Which is why Jesus’ answers here aren’t just good examples for us to follow when we meet and have to resist temptation.  He isn’t just quoting the Bible back at Satan to show us what we should do in the same situation.  Yes, Jesus’ example here is one we do well to follow.  But it’s more than that.  Let’s look at those Scripture passages again, this time keeping in mind just Who it is that is speaking them.  “Man shall not live by bread alone, but by every word that comes out of My mouth.”  He wasn’t just countering Satan’s temptation to prove Himself by making bread to fill His human hunger, He was rebuking Satan by reminding him that it is He who created all things and doesn’t need to prove Himself to anyone.  He is the bread of life.  He is the one who feeds His people, not just with bread for this life, but with His own body and blood, crucified and shed for the forgiveness of sin.

“You shall not put Me to the test.”  This is a very direct rebuke of the evil one.  It’s not just a matter of pointing out that testing God is a matter of trying to make Him obey you; it’s a matter of reminding Satan that He, as the creator of heaven and earth, can do anything He wants to, and His Word stands firm, even when what He does do looks completely illogical and foolish to human eyes.  What Satan was trying to do here was very similar to what the soldiers and the passing Jews and even those who were crucified with Him demanded that He do if He were the Son of God on Good Friday.  But the reason He didn’t come down from that cross was precisely because staying on the cross and dying was what He came to do.  He stayed on the cross and died not because He was weak, not because He couldn’t, but out of love for us.  Don’t test Me, Satan, for your defeat is at hand.  I’m here for a specific purpose, namely the salvation and forgiveness of the world, and you’re not going to get in the way.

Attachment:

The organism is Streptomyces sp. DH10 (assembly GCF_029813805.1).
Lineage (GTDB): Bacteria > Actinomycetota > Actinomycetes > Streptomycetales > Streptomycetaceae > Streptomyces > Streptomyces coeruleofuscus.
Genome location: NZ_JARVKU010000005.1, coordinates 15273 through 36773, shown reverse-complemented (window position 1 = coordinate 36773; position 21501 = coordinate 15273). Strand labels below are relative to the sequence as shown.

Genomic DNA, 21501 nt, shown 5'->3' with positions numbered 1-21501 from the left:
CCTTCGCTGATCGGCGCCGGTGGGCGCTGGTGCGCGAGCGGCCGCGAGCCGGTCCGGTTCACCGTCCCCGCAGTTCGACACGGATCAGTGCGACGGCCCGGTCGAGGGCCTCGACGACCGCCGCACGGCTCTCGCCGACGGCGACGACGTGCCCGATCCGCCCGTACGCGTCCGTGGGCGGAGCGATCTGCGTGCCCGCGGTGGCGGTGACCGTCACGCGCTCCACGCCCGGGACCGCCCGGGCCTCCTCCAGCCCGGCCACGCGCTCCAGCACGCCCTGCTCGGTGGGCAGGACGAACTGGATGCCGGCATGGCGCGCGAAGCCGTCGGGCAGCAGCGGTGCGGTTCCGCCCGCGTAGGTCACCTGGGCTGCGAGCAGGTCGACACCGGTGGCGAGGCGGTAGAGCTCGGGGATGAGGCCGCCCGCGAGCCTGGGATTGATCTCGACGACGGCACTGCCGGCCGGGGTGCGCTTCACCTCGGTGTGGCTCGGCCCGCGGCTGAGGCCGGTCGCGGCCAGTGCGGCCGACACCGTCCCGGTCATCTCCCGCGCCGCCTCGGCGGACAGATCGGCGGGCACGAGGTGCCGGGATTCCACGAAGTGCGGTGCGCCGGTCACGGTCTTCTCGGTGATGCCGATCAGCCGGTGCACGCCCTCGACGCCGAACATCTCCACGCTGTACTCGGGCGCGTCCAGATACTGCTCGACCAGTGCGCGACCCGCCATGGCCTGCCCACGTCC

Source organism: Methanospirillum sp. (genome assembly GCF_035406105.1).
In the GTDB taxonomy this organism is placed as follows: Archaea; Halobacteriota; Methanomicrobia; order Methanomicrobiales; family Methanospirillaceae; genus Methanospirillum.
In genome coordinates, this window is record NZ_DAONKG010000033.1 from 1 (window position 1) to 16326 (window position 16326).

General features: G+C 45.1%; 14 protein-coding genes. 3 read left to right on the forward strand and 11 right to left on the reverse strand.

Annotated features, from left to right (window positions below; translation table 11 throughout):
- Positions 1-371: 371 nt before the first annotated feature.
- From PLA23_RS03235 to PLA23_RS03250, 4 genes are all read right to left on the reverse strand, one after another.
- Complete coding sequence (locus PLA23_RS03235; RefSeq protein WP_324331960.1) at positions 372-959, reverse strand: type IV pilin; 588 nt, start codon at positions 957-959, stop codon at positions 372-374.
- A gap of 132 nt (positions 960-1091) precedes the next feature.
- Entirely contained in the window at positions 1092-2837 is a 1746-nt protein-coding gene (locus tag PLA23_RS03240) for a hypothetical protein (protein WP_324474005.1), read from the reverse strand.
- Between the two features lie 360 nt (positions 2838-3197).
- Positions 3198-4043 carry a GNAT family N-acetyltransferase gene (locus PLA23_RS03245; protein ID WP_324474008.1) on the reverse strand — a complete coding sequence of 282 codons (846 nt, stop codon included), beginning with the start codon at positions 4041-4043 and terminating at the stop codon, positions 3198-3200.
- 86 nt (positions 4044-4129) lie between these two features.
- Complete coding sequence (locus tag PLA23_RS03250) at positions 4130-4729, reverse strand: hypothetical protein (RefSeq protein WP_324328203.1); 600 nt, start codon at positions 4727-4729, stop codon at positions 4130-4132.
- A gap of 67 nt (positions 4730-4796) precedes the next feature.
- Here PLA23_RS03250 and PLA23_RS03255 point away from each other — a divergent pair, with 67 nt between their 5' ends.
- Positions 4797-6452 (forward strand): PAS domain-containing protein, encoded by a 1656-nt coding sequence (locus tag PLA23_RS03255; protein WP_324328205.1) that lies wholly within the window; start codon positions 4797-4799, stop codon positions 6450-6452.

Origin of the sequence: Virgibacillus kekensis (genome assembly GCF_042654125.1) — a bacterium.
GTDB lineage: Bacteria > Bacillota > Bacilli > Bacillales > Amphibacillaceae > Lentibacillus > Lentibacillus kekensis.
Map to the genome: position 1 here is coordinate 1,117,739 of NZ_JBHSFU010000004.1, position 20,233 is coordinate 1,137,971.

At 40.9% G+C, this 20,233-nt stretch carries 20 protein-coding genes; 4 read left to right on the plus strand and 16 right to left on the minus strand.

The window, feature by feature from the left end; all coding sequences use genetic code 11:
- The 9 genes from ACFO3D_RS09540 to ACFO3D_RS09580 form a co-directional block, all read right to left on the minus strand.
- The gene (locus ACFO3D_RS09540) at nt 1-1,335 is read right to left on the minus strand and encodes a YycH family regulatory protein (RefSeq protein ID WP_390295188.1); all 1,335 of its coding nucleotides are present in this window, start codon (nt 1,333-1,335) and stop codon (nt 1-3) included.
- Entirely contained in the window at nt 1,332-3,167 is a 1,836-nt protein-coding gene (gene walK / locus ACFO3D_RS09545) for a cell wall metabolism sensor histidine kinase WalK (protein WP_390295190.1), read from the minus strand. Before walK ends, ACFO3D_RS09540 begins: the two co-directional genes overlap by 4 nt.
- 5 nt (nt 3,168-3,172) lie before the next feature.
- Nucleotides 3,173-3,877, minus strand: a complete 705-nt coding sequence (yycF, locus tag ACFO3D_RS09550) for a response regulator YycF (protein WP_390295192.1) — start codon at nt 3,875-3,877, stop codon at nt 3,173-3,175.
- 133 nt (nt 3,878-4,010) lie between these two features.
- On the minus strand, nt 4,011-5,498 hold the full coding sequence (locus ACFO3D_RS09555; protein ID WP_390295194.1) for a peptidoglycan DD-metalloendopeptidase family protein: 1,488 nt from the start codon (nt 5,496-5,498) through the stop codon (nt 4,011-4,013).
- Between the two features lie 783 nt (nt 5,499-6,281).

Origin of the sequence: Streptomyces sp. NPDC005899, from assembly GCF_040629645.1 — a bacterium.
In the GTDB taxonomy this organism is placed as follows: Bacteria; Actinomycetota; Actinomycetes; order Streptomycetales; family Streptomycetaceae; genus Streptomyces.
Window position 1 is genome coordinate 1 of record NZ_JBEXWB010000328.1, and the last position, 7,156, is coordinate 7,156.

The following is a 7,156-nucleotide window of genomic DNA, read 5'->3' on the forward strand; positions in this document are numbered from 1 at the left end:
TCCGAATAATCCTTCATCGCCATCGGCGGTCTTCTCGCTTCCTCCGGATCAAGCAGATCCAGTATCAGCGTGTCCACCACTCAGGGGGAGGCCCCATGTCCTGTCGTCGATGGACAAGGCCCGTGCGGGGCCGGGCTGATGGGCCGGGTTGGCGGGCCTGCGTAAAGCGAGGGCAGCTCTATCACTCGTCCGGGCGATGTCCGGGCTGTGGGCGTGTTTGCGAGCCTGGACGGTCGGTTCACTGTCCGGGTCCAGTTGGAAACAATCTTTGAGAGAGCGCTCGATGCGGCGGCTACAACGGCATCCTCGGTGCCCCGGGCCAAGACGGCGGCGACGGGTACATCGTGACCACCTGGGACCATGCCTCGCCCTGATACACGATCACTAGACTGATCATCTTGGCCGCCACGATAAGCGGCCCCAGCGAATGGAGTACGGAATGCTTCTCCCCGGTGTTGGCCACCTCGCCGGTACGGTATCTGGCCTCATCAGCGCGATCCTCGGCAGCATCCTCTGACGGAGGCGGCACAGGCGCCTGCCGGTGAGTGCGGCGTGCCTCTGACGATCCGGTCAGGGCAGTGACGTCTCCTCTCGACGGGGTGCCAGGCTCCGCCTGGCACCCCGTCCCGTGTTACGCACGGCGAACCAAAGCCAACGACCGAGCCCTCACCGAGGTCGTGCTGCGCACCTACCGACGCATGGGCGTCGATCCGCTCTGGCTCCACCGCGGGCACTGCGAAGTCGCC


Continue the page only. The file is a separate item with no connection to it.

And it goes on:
Again, “You shall worship the Lord your God, and Him only shall you serve” takes on a different tone when we remember who Jesus is.  “You shall worship Me and serve Me alone.”  And, bizarre as it sounds, serve Jesus is what Satan ends up doing.  Luther once called the devil, “God’s devil.”  There is nothing that the evil one can do that God doesn’t turn out for good.  Even the most hurtful act of betrayal, the kiss Judas gave in the garden, a kiss prompted by Satan who had entered Judas in the upper room, that vile kiss was what God intended.  Satan served God that day.  It was precisely because Jesus was betrayed into the hands of sinners that He died on the cross.  It was precisely as the sin-bearer that He went down to the grave.  And because God died, death itself came undone.  We died with Him and we rise with Him through the waters of Holy Baptism.  The old is done away with, the new has come.  Even Satan’s attempts to pry us away from Jesus serve only as exercise that will develop and strengthen the faith which clings to Him and His promises.  Satan serves God.  He serves Him unwillingly, but he serves Him nonetheless.  And if even Satan can be made to serve God, there’s nobody left to accuse us.  All the temptation and accusation has fallen on Jesus, and He took it with Him to His grave.  All that is left for us is to fear, love and trust in Him, to rejoice and thank Him for this wonderful gift, forever.  Amen.

+ Soli Deo Gloria +